6. #6 Tyler DiPietro
    December 28, 2009

    This kind of politically correct flapdoodle not only plagues discussions of science vis a vis religion, but also religion vis a vis other religions. Over and over again you hear that disputes between religious groups aren’t really about religion but about politics, race, ethnicity, or whatever. Western Europe’s uneasiness in assimilating radical muslims is really just about race. The Israel/Palestine conflict is all about politics. Northern Ireland was merely mired in a secular political dispute. And on and on. These are claims that are not only false, but at this point, annoying. It takes a certain of willful obtuseness not to realize that there is often very little separating religion from politics, and it is at that that its influence is most pernicious.

  7. #7 James F. McGrath
    December 28, 2009

    If there is a danger in saying “This conflict wasn’t really about…” there is also a parallel danger in saying “This conflict was really about…” To say “The Galileo affair was primarily about religion vs. science” misses that Galileo was as deeply religious as his opponents, that his opponents were motivated by Aristotle’s philosophy rather than Biblical literalism, and that the evidence that would eventually show Galileo’s heliocentrism to be far superior was not yet available, and some of Galileo’s “best arguments” (e.g. from the tides) were wrong, and visibly so, as his opponents noted.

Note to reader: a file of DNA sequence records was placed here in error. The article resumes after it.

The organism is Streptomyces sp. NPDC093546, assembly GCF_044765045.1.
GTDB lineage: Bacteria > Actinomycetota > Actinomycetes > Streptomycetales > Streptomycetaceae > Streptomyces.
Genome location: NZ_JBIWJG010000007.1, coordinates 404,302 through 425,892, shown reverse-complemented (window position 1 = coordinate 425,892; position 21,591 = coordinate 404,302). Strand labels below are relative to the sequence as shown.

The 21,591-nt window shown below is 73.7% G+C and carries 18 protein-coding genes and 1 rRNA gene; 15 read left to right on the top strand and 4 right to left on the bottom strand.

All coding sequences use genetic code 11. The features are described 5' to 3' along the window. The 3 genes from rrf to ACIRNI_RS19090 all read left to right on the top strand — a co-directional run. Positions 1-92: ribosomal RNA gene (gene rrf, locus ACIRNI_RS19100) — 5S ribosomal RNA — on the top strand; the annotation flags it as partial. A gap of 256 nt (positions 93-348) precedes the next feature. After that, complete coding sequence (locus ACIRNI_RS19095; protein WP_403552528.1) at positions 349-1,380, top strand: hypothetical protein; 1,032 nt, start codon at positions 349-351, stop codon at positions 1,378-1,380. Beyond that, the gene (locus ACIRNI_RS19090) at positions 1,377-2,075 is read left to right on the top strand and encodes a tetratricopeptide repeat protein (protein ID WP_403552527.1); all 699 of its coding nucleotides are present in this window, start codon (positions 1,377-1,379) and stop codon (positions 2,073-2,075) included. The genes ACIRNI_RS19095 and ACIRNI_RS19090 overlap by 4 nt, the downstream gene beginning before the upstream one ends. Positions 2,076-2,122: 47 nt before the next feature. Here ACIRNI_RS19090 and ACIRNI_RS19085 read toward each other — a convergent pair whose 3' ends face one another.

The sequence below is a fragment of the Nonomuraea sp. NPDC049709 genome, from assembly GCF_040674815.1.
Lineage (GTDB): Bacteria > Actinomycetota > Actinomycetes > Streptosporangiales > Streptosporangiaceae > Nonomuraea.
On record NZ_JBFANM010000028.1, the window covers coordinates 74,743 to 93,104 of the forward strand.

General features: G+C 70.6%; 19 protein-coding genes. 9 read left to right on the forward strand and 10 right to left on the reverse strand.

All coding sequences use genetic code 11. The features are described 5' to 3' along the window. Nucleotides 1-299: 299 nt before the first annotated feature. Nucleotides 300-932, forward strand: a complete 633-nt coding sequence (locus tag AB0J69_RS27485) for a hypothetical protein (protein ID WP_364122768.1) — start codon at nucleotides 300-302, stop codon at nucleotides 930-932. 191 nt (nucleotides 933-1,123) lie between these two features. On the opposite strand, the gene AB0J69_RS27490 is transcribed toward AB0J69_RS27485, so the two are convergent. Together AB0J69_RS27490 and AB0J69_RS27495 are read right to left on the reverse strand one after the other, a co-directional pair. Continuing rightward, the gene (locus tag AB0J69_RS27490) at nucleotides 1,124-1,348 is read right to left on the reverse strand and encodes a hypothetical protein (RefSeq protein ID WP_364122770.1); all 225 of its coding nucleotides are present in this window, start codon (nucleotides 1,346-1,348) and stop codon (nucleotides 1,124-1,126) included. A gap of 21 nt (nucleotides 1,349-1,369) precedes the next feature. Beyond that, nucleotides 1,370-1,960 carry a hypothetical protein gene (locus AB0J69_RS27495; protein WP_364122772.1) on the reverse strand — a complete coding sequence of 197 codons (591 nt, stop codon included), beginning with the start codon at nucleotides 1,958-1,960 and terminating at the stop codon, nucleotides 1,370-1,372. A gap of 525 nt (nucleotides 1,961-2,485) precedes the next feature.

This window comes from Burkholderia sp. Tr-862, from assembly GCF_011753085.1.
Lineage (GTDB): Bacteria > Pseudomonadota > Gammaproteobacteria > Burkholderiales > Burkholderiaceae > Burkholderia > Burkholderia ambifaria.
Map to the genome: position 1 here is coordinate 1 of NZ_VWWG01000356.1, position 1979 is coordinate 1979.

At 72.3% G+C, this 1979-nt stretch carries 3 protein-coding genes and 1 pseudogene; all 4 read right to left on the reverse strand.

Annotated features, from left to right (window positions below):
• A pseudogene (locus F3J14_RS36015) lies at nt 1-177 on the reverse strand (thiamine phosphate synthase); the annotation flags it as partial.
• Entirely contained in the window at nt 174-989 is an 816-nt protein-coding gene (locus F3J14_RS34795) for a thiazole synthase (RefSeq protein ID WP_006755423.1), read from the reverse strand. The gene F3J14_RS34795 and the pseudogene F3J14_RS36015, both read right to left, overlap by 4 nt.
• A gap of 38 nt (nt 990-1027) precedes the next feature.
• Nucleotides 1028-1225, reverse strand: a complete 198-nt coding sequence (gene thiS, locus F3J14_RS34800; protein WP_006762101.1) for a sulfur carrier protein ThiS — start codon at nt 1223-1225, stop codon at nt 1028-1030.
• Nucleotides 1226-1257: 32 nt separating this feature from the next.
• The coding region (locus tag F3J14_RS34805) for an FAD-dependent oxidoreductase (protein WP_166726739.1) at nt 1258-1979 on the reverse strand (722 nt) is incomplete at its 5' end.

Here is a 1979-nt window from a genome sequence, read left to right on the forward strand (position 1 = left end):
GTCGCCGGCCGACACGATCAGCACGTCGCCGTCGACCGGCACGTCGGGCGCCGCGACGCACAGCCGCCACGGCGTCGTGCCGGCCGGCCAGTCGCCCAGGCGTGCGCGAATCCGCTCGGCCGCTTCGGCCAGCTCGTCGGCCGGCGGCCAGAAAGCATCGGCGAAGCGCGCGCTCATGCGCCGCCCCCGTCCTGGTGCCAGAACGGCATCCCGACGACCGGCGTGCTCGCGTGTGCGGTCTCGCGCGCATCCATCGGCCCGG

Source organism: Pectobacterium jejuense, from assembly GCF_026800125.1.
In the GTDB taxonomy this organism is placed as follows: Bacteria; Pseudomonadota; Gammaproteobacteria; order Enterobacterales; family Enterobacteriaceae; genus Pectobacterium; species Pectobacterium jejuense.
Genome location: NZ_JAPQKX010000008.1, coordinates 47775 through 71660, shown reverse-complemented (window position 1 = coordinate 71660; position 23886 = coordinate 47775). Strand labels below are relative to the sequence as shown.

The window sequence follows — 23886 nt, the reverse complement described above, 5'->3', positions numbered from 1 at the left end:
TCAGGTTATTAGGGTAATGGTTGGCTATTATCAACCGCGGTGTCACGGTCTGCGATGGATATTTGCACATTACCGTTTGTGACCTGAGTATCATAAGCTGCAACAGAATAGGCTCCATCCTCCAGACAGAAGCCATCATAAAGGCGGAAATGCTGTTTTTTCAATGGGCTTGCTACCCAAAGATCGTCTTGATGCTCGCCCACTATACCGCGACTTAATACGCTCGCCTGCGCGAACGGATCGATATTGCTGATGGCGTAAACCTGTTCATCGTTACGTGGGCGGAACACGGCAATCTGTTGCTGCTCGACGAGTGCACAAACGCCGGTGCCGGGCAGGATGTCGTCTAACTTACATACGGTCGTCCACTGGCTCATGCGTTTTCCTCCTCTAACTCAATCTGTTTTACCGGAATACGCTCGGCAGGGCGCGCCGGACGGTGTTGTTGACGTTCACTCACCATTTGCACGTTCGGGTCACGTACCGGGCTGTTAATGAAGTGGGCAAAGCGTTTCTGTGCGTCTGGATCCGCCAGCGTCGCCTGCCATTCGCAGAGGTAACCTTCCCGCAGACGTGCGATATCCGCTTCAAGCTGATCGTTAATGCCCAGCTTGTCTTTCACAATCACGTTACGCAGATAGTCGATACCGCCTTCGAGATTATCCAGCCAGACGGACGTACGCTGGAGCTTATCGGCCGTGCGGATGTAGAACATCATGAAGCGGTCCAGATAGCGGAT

8. #8 Nigel
    December 28, 2009

    Rosenhouse relates to History much as creationists do to Biology: clinging to a long exploded myth, ignoring well established evidence, and rejecting any argument of more than minimal complexity or subtlety as high-falutin’ nonsense just designed to bamboozle us plain folks.

  9. #9 Jason Rosenhouse
    December 28, 2009

    To say “The Galileo affair was primarily about religion vs. science” misses that Galileo was as deeply religious as his opponents, that his opponents were motivated by Aristotle’s philosophy rather than Biblical literalism, and that the evidence that would eventually show Galileo’s heliocentrism to be far superior was not yet available, and some of Galileo’s “best arguments” (e.g. from the tides) were wrong, and visibly so, as his opponents noted.

    Nonsense. None of these points change the diagnosis that the Galileo affair was primarily a dispute between science and religion.